One week before Michael Brown was killed, I was stopped for speeding in Calverton Park, Missouri, just around the corner from Ferguson. I was stopped by a young, white cop. I was driving a 2014 SUV with Florida license plates (a rental) and I was speeding. The cop was young, but professional and friendly. He did not approach with his hands on his gun and did not approach with an attitude of fear. I believe it is because I go through the same ritual when stopped by the police for any reason: I turn the car off, put it in park, roll down my window, and stick my hand out the window. If it is night time, I turn on my dome light to illuminate the interior. It is these “Hey, I’m not armed” rituals that dictate how the cop approaches me. It is these little things people of color have to do that Anglos do not have to do in order to survive police encounters.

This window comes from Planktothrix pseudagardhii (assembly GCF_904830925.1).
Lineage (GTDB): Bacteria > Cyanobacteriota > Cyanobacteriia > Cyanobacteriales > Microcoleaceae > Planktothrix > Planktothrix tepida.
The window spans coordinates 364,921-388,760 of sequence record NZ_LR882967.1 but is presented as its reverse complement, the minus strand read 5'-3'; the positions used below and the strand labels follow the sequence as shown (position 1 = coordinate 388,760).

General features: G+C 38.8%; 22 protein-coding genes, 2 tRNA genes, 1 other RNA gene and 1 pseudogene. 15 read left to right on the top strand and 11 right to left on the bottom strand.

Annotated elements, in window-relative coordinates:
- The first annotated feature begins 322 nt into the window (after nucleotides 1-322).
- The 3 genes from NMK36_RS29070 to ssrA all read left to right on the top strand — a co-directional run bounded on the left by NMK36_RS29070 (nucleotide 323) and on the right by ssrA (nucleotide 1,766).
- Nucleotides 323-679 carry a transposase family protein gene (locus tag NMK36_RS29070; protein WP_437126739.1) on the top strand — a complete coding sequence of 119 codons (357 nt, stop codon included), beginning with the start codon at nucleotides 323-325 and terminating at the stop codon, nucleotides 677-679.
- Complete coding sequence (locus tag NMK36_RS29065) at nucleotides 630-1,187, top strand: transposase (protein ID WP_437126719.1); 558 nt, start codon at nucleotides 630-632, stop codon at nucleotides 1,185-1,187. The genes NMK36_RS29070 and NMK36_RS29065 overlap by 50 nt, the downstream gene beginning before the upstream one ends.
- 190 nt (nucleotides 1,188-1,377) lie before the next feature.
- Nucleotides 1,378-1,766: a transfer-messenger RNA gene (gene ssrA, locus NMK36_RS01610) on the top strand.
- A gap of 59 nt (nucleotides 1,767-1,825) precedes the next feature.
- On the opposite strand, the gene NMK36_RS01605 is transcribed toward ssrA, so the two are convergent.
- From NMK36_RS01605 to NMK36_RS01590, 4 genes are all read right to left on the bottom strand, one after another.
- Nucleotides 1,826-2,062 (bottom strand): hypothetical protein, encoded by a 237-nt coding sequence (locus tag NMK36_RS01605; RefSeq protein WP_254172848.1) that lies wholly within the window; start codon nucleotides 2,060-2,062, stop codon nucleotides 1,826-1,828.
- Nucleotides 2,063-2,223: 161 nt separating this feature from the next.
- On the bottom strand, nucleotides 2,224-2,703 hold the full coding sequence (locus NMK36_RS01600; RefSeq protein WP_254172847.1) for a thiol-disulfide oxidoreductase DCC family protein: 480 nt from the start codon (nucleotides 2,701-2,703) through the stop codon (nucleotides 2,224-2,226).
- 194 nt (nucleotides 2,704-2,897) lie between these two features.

Racial profiling does exist. It can be very dangerous. And so much went horribly wrong in the case of Michael Brown.
With my personal and professional experience both of the St. Louis area and the criminal justice system, I could write volumes about the specifics of this case and that Eric Garner. Every piece is complex and worthy of analysis, from the way Michael Brown’s body lay uncovered for hours in the street, to the media sympathy for Darren Wilson, to intricacies of the Grand Jury system. In the both the Brown and Garner cases, the Grand Juries decided after all they heard there was not enough to charge the officer(s) with a crime. But what were they told? Did they have the information to do their job? The tools—or lack thereof—they were given to arrive at that answer is the real injustice.